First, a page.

The core mission at JESC (Jesuit European Social Centre) is to reflect on the life, policies and practice of the European Union. We seek an engagement which authentically expresses Christian faith, remains close to the poor and marginalised, analyses social reality with competence, and advocates for justice in European political structures. In a context in which the EU is undergoing the most acute political crisis of its existence, JESC seeks a critical but constructive engagement with the EU. As a work of the Jesuit Conference of European Provincials, JESC expresses the commitment of the Society of Jesus to a Europe where human rights, freedom and solidarity are the foundation of integration.

Operationally, JESC is organized in four Secretariats:

    • - European Affairs: an institutional presence in Brussels to the EU Institutions, and with ecclesial and civil society organizations that relate to them, facilitating discussion and reflection of European issues.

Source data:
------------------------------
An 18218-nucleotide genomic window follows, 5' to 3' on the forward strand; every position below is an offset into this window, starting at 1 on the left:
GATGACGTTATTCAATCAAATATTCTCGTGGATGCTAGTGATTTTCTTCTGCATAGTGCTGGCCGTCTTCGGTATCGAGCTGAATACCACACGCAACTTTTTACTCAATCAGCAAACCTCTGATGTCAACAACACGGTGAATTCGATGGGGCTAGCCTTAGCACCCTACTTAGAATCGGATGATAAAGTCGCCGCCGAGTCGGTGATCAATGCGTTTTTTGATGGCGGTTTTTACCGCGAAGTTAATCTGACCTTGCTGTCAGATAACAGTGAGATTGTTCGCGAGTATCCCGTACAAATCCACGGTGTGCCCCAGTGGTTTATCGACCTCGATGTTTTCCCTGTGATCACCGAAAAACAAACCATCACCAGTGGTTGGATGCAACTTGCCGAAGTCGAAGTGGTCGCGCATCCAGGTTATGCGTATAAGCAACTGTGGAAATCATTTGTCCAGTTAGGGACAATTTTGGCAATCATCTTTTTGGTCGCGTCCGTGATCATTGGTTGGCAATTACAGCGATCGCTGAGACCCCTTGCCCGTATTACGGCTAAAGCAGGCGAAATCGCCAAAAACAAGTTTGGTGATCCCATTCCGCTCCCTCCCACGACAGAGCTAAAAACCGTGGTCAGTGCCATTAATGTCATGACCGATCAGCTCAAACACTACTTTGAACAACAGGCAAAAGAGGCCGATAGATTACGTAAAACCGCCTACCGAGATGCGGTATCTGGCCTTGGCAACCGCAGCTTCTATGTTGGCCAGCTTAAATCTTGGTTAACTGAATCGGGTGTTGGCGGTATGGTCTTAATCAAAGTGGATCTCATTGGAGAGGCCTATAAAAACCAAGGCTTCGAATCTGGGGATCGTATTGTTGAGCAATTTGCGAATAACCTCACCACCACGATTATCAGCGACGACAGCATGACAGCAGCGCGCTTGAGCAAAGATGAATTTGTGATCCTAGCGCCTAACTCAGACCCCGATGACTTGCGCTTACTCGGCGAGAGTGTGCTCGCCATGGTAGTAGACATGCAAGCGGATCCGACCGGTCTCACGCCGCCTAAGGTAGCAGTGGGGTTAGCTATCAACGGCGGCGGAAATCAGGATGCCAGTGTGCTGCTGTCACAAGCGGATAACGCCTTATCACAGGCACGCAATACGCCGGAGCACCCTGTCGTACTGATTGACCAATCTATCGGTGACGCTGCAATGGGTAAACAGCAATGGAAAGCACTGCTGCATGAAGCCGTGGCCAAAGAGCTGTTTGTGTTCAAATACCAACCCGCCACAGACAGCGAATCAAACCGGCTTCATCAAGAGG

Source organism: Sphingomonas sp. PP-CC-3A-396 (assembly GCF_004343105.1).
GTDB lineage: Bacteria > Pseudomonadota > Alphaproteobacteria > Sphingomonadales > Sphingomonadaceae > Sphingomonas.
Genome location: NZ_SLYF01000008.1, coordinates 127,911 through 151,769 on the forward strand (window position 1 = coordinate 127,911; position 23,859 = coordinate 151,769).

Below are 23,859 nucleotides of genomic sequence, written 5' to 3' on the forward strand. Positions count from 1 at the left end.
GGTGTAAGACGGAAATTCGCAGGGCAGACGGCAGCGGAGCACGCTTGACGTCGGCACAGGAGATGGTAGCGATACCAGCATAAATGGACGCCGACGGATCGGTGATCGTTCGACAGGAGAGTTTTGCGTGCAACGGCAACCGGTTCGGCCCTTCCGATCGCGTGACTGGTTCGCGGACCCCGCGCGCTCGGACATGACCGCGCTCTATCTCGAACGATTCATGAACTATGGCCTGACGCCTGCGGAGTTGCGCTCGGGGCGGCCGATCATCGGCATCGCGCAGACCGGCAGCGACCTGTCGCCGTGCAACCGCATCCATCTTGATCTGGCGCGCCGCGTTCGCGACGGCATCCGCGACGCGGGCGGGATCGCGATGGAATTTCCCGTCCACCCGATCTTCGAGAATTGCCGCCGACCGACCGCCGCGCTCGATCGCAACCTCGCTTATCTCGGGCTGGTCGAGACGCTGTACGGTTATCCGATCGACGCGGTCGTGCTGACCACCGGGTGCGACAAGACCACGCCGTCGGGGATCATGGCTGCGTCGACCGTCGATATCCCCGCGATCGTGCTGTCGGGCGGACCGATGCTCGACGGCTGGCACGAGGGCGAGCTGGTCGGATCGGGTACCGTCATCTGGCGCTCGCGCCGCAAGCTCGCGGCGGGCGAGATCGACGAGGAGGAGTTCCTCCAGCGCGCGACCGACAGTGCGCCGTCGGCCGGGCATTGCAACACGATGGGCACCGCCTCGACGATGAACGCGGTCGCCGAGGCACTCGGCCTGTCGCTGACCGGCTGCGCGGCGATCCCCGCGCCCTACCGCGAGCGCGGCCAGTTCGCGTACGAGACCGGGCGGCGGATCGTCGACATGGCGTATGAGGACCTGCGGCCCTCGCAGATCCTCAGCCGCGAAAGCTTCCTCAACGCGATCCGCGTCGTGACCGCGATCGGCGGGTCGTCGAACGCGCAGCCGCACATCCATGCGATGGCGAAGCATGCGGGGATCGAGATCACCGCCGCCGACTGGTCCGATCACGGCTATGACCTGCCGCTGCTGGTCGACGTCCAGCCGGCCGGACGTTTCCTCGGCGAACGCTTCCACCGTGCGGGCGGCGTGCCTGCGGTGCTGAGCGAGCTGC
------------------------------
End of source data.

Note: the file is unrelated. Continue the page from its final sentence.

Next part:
• - Justice: coordination and assistance to the four Justice Networks of the JCEP and support for the Delegate for the Social Apostolate of the Conference.
    • - Ecology: support for the advocacy work on integral ecology of Jesuits and partners under the umbrella of EcoJesuit; publication of “Eco-bites”, our ecology newsletter.
    • - Leadership: running of the European Leadership Programme (ELP), a five-month Ignatian based formation that combines European politics, the experience of living in community, and practical insights into the European institutions, and also spiritual reflection, coaching sessions and volunteering activities.